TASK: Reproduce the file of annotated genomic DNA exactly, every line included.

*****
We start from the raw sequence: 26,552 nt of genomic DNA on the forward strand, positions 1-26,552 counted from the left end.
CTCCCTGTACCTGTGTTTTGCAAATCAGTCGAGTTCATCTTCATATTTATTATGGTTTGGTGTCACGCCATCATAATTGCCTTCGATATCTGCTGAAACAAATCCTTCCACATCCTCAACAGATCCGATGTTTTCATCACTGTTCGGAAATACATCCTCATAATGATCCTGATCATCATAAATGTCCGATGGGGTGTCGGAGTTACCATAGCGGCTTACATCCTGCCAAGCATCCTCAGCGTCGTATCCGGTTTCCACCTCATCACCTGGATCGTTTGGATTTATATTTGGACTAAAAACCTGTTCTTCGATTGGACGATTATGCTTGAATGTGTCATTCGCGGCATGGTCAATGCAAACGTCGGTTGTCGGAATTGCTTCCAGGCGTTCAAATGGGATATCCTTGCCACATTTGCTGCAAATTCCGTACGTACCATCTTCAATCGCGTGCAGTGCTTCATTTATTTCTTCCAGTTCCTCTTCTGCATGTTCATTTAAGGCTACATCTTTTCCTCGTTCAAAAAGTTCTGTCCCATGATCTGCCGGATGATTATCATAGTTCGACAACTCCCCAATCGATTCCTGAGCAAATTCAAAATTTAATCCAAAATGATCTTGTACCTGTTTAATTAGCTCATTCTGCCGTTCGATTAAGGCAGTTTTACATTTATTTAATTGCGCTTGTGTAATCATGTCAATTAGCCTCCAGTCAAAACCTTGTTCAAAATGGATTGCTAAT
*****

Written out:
We start from the raw sequence: 26,552 nt of genomic DNA on the forward strand, positions 1-26,552 counted from the left end.
CTCCCTGTACCTGTGTTTTGCAAATCAGTCGAGTTCATCTTCATATTTATTATGGTTTGGTGTCACGCCATCATAATTGCCTTCGATATCTGCTGAAACAAATCCTTCCACATCCTCAACAGATCCGATGTTTTCATCACTGTTCGGAAATACATCCTCATAATGATCCTGATCATCATAAATGTCCGATGGGGTGTCGGAGTTACCATAGCGGCTTACATCCTGCCAAGCATCCTCAGCGTCGTATCCGGTTTCCACCTCATCACCTGGATCGTTTGGATTTATATTTGGACTAAAAACCTGTTCTTCGATTGGACGATTATGCTTGAATGTGTCATTCGCGGCATGGTCAATGCAAACGTCGGTTGTCGGAATTGCTTCCAGGCGTTCAAATGGGATATCCTTGCCACATTTGCTGCAAATTCCGTACGTACCATCTTCAATCGCGTGCAGTGCTTCATTTATTTCTTCCAGTTCCTCTTCTGCATGTTCATTTAAGGCTACATCTTTTCCTCGTTCAAAAAGTTCTGTCCCATGATCTGCCGGATGATTATCATAGTTCGACAACTCCCCAATCGATTCCTGAGCAAATTCAAAATTTAATCCAAAATGATCTTGTACCTGTTTAATTAGCTCATTCTGCCGTTCGATTAAGGCAGTTTTACATTTATTTAATTGCGCTTGTGTAATCATGTCAATTAGCCTCCAGTCAAAACCTTGTTCAAAATGGATTGCTAAT